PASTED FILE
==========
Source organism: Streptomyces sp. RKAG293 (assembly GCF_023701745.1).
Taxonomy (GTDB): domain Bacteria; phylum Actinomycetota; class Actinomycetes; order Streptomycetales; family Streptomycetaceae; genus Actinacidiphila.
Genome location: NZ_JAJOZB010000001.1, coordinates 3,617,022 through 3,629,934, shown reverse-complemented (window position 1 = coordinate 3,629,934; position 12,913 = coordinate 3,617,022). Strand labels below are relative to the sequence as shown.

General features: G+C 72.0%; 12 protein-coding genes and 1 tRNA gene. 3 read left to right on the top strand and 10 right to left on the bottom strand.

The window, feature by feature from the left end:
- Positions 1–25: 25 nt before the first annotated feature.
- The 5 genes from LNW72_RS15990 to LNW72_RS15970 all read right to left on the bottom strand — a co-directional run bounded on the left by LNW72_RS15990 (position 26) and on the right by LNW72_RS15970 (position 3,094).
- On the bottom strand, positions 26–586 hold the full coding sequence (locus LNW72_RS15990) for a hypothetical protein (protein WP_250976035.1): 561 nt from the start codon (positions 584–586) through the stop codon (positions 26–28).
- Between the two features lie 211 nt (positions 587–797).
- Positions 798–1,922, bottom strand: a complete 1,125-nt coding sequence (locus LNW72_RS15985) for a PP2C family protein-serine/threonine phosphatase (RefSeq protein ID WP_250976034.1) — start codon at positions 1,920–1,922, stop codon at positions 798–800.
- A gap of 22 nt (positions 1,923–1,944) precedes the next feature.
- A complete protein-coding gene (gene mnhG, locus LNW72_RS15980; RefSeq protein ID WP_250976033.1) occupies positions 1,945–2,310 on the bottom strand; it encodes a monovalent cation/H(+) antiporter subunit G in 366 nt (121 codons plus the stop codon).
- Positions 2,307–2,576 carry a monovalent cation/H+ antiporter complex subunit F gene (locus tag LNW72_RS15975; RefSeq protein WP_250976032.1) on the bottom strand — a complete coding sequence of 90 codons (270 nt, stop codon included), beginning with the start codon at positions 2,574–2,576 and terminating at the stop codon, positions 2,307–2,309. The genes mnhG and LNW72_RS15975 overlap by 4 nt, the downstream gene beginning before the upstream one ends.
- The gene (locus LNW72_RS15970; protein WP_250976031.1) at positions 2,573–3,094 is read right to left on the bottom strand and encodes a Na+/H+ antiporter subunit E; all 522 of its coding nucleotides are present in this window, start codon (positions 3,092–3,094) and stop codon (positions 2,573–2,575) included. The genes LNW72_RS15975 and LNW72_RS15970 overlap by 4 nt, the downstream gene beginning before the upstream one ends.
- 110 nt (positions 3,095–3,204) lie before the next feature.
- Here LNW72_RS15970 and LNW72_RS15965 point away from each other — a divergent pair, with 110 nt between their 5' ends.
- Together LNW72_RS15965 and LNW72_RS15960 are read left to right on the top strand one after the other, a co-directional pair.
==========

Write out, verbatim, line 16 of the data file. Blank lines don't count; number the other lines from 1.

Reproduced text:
- Here LNW72_RS15970 and LNW72_RS15965 point away from each other — a divergent pair, with 110 nt between their 5' ends.